The settlers were excited when they learned that the Le Pelican carried prospective brides, but the new arrivals quickly turn the town upside down. Jacques never believed the stories of vampires in the new world, but he knew there was evil among them. His determination to reveal the truth behind a murder leads to another murder, and the town is torn apart. The casket girls are labeled as vampires and become the target of many. They need a true hero to save them from an angry mob, but do vampires or heroes exist?

This novelette is just the right length for an evening read. Buy the book and leave a review, please!


Wednesday, June 22, 2016

An unfair trade

Edit Posted by with No comments
BMW logo


Sometimes in life people experience terrible things. It’s so much worse when your kid experiences a terrible thing. As a parent, you hate to think of your child dealing with pain that you can’t fix or take away. Our situation could have been so much worse, and we’re thankful it was not, but it wasn’t a walk in the park, either.


Bear with me. There is a point to all this rambling.


My son spent a great deal of 2015 in and out of the hospital. He was 16 at the time. He had seven surgeries between April and December. He had a nephrostomy tube from May 5 to August 3. He had multiple stents that caused bladder spasms, and he had to take antibiotics every day through this entire process, trashing his immune system. Bloody urine, trouble going, pain, and draining the kidney through the nephrostomy tube had become the norm.


The summer break between his sophomore and junior year was ruined. He couldn’t play basketball. He couldn’t skateboard. He couldn’t swim. Even showering was a huge production that took a lot of effort.


He missed a great deal of the last semester of his sophomore year. He had to go to summer school between surgeries because of the time he missed. He seriously started summer school three days after one of his surgeries. He missed a great deal of the first semester of his junior year, and now he is in summer school to make up for it - again. He tried his best not to miss school, even going in pain and riding in a wheelchair on many occasions. His 4.3 GPA was tanked by all the time he missed, and he has been sorely upset by this. Don’t get me wrong. He still has a good GPA, but it isn’t what it was before and it bothers him a great deal. He is working very hard to raise his GPA as much as he can. (That's the kind of kid he is. He scored a 24 on his ACT and was upset because he expected to score higher. He's an overachiever.)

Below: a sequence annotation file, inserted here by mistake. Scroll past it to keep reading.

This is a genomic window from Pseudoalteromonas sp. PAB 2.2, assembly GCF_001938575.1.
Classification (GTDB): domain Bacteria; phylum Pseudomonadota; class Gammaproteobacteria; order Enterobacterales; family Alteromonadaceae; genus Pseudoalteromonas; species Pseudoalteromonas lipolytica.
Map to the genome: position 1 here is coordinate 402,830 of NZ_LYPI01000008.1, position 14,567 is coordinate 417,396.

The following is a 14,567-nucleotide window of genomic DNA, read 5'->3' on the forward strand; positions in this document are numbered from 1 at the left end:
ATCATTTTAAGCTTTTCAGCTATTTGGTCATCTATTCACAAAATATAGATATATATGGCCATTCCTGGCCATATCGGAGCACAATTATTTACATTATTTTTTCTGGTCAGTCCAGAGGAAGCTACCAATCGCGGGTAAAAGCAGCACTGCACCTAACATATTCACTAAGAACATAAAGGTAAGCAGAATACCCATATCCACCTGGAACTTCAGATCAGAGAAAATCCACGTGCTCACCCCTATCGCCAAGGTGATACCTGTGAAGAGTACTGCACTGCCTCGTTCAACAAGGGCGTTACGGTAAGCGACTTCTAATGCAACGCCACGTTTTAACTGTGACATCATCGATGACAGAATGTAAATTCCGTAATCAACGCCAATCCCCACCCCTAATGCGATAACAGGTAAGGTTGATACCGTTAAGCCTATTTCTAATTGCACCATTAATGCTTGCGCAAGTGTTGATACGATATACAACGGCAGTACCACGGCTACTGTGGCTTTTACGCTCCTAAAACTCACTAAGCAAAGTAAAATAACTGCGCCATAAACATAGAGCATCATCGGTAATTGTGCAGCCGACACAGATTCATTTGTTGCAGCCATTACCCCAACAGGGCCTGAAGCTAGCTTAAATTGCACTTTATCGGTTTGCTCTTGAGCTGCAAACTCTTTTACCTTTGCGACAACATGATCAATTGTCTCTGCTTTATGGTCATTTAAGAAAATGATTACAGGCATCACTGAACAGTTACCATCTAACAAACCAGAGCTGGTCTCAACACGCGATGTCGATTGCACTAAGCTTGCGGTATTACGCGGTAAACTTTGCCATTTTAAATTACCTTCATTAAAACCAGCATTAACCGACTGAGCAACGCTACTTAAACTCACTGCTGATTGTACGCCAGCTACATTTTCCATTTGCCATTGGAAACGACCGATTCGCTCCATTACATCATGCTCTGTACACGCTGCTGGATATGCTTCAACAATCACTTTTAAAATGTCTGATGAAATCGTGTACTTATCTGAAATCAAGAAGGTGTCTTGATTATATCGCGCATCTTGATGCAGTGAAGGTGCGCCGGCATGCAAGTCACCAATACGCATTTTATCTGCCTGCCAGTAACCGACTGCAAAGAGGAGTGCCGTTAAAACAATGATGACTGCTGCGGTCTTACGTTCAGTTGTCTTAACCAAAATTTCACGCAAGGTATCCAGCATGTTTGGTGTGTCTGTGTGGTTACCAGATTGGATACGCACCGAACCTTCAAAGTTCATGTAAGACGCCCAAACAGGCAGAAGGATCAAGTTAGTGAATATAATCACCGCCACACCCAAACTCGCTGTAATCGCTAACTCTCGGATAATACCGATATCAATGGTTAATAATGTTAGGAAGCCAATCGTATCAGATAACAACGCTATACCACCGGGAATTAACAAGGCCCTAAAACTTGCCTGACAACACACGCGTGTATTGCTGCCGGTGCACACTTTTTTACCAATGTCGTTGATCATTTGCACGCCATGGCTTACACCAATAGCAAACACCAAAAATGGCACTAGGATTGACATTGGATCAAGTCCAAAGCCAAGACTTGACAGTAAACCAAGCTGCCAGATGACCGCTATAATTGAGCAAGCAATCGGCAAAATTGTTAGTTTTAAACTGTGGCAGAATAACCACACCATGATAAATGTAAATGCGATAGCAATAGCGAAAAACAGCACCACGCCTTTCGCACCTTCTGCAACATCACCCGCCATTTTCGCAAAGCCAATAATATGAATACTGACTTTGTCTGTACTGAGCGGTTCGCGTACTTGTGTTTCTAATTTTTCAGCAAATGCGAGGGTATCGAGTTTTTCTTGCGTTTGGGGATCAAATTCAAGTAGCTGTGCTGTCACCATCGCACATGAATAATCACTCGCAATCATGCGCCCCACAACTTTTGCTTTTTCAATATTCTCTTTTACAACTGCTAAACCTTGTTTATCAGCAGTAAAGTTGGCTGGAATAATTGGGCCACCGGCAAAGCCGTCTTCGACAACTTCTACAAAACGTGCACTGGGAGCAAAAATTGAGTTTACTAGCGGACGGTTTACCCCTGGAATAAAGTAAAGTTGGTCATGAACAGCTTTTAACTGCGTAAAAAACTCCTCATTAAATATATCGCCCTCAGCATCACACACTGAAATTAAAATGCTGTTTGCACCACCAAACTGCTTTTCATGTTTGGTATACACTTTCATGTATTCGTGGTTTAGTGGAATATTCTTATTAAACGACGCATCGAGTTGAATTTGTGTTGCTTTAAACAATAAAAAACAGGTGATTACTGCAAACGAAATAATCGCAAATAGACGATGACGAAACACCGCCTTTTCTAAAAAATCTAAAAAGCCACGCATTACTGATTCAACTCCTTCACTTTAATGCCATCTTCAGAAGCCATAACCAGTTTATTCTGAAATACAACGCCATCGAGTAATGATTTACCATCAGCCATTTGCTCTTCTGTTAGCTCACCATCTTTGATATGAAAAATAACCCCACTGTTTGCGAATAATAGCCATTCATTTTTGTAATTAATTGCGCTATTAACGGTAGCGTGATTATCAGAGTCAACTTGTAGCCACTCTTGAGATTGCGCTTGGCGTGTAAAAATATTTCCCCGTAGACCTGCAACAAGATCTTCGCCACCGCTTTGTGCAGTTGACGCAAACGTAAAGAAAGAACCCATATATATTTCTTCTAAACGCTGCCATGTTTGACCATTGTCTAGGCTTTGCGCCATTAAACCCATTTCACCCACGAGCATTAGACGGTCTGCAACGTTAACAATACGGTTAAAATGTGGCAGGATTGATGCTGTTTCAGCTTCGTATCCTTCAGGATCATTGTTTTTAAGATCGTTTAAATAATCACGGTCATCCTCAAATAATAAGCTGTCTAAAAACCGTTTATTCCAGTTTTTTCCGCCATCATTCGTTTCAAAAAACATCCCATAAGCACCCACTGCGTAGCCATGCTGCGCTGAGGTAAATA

On October 29, 2015, my son, who was 16 at the time, had a partial nephrectomy. Part of his kidney was removed. It’s a painful surgery. This poor kid had an awful year. He had surgery almost every month. He was always recovering from a surgery and several times had another surgery while he was still recovering from the last surgery. He suffered. He lost 14 pounds in four weeks after his partial nephrectomy, and this kid was already skin and bones.


He was in a great deal of pain many days throughout this entire process. The kid had it bad. Still, he never complained or felt sorry for himself. I think he worried about me more than he did himself, at times. No matter how awful things were, he went in with a smile on his face and dealt with it. He suffered more than he should have at times because he refused his pain meds so he could concentrate in school. I cannot truly explain how terrible things were nor fully describe what he endured. I just can’t. It was bad. Our hearts broke for him, but he comforted us instead of feeling sorry for himself. That’s what kind of kid he is.


Today, he is 17 and gearing up for his senior year in high school. He is thinking of college and has gone back to work. He’s a perfectly normal teenage boy, but I am reminded of his courageous battle every time he removes his shirt and I see his scars. My husband and I have felt so bad for him. Part of us still does and likely always will.


My son doesn’t ask for much. He really doesn’t ask for anything. He’s just a good kid. When he started talking about saving up to buy a certain kind of car he liked, my husband took note. The kid has a small truck, but it is quite a gas hog. It makes sense for him to have a car that gets better gas mileage when he heads off to college. When our son decided he really couldn’t afford to buy a car when he is preparing to be a broke college kid, hubby still kept looking without saying anything about it. He found one, and he decided to buy it. Now my son is riding around in a BMW. My kid has a nicer ride than I do. By default, my son’s truck is now considered my primary ride.


Anyway...


Here is the point to my lengthy rant:


My husband works very hard to provide for us. He does. He would consider 40 hours a week a part-time job. That’s how much he works. He doesn’t do this because he has to; he does it because he wants to. He wants to because he wants to do nice things like what he just did for our son. He bought our kid a beautiful BMW that he has dreamed of since the days where he could do nothing but sit around and dream of things. We don't need permission from or the approval of anyone to spend our money how we see fit. Stop and think about your words. This poor kid has really been through the wringer, and he deserves something nice after all he has been through. If you look at it any other way, rethink your thinking.


On to my complaint...


There are people who have made rude comments about us buying such a car for our son. There are people who think we’re showing off, being braggarts, or just plain thumbing our noses at others by buying such a nice car for a teenager still in high school.


I say this to you: